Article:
Mindfulness is moment-to-moment awareness of experience without evaluation or judgment. Mindfulness is presence to this moment and to what is happening in it, right now, with openness.
When we practice mindfulness, we can direct our attention to the present moment, using our conscious awareness to observe whatever is happening in this moment, and we try as best we can to refrain from evaluating or judging what is there. This involves observing and letting things be as they are, not reacting to or trying to change anything in a particular moment, but instead allowing what is there to be there — to tune in to and be present with that.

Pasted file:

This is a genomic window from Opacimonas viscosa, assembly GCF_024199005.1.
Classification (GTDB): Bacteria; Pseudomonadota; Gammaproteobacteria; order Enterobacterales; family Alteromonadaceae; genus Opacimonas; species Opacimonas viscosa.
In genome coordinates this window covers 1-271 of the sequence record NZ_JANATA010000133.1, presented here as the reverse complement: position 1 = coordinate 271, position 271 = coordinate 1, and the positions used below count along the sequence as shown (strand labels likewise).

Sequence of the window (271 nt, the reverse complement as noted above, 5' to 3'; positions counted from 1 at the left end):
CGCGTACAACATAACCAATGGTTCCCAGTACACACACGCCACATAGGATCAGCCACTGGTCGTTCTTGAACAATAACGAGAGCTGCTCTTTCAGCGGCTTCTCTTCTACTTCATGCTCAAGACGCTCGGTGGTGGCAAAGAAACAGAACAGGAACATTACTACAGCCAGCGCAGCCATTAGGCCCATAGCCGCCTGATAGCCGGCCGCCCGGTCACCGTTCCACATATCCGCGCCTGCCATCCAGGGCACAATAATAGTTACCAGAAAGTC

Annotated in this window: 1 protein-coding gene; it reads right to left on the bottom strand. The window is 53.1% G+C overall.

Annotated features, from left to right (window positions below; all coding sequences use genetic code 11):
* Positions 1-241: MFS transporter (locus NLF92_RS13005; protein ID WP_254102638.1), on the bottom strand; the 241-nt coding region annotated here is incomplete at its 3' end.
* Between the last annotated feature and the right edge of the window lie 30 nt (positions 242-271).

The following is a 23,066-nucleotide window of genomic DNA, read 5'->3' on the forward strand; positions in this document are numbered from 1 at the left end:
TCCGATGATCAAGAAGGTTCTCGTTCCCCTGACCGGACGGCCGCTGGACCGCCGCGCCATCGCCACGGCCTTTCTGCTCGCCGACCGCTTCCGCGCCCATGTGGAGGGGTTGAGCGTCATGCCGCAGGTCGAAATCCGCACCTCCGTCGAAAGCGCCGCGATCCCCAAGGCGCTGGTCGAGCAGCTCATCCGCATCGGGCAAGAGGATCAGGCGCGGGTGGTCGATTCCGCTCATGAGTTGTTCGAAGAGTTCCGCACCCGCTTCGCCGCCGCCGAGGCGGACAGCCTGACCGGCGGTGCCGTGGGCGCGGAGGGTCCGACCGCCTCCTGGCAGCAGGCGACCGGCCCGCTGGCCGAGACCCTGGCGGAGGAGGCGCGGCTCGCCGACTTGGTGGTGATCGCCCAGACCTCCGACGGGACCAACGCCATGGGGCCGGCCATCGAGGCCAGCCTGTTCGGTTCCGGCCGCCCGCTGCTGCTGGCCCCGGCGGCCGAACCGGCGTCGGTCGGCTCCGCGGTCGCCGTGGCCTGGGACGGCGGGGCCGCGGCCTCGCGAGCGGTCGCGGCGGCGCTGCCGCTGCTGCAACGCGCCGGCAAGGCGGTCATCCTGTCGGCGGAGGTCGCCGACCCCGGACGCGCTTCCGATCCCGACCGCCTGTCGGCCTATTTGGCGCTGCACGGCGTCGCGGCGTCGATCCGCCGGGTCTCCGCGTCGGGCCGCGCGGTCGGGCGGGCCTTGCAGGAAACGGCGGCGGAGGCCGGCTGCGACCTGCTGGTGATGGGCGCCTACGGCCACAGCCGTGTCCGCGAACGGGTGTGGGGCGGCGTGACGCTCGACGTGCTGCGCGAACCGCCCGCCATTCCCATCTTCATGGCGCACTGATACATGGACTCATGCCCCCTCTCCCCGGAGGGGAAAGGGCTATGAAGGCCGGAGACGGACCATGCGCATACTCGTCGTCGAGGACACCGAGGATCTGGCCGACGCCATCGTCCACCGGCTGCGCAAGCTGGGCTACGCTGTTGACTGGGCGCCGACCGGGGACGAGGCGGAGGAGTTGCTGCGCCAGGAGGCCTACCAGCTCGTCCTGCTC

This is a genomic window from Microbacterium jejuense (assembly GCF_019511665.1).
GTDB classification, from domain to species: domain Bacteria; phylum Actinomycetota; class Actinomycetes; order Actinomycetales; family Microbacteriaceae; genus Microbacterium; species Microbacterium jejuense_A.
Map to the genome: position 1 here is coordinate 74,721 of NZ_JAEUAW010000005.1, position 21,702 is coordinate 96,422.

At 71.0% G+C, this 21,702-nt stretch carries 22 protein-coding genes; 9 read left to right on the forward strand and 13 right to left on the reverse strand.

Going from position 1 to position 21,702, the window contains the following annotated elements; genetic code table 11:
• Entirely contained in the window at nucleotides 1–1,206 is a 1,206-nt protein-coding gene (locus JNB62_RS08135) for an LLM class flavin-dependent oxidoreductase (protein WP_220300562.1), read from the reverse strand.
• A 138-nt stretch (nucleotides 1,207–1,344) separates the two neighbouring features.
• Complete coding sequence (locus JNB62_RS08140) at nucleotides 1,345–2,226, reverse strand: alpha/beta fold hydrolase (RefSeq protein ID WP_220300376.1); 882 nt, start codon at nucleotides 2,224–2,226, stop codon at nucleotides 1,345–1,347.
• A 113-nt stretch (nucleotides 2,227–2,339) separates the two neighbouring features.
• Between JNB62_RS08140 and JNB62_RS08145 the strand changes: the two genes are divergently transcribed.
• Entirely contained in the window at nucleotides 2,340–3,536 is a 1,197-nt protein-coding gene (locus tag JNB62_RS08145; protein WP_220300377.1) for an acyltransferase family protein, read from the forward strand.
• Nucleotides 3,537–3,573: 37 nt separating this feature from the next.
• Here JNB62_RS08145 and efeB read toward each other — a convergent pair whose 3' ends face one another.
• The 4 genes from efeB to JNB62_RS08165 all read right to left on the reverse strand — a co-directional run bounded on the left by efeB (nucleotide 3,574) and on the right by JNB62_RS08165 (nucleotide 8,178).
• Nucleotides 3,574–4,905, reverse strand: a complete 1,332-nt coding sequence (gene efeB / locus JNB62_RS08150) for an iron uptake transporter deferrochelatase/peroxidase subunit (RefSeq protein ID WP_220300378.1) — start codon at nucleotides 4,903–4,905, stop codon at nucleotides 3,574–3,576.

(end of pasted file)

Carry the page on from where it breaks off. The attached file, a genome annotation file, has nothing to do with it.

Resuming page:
Awareness of what is happening in the present moment can include just about anything–feelings, sensations, thoughts, sounds, colours, or other details of the world you exist in in any given moment: all can become an observation in your awareness. When practicing mindfulness, we can give our attention an anchor, something for it to try to focus on, such as our breath, an object (like a candle, a leaf, or a stone), or a sound. Because we refrain from judging as good or bad whatever we observe, mindfulness can be thought of as “observing and only observing” (see Paul Gilbert, 2009). It is a particular way of being present to and relating to experience.